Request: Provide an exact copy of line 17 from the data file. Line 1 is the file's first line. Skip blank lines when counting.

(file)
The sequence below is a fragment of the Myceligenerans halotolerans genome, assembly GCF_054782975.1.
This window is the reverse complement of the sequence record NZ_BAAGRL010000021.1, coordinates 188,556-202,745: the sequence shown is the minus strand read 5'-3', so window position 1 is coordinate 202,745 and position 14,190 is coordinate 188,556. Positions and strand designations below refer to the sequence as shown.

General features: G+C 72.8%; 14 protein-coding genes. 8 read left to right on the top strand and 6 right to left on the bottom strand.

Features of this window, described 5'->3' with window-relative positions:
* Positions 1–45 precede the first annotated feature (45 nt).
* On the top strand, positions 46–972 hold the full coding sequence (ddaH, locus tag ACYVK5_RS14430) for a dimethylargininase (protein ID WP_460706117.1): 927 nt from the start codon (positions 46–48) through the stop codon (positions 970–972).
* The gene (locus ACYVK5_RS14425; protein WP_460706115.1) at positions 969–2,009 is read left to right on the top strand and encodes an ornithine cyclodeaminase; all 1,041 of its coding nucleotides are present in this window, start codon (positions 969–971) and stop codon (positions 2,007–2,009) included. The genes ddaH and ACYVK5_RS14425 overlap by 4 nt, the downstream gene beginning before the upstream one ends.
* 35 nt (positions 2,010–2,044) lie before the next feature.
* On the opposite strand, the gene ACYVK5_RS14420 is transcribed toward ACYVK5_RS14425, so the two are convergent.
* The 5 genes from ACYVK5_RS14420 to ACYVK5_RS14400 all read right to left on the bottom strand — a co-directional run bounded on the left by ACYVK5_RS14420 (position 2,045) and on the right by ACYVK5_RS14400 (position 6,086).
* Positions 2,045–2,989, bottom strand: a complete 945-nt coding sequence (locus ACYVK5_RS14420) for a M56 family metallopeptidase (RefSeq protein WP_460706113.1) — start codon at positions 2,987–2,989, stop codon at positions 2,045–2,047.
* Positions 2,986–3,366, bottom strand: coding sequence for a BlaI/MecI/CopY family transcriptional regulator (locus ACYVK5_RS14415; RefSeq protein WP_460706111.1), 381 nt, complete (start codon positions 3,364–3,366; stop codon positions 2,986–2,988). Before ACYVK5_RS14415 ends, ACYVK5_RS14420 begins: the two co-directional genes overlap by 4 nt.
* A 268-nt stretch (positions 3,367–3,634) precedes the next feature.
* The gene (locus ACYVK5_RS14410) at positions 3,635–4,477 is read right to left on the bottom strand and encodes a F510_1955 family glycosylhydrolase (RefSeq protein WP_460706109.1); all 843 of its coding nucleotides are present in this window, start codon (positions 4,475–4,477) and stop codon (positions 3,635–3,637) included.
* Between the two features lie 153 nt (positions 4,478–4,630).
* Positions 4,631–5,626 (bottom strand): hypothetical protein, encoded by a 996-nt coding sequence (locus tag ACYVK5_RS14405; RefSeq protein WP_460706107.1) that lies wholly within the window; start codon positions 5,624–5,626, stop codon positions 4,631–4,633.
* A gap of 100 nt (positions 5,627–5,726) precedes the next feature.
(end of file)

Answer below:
* A gap of 100 nt (positions 5,627–5,726) precedes the next feature.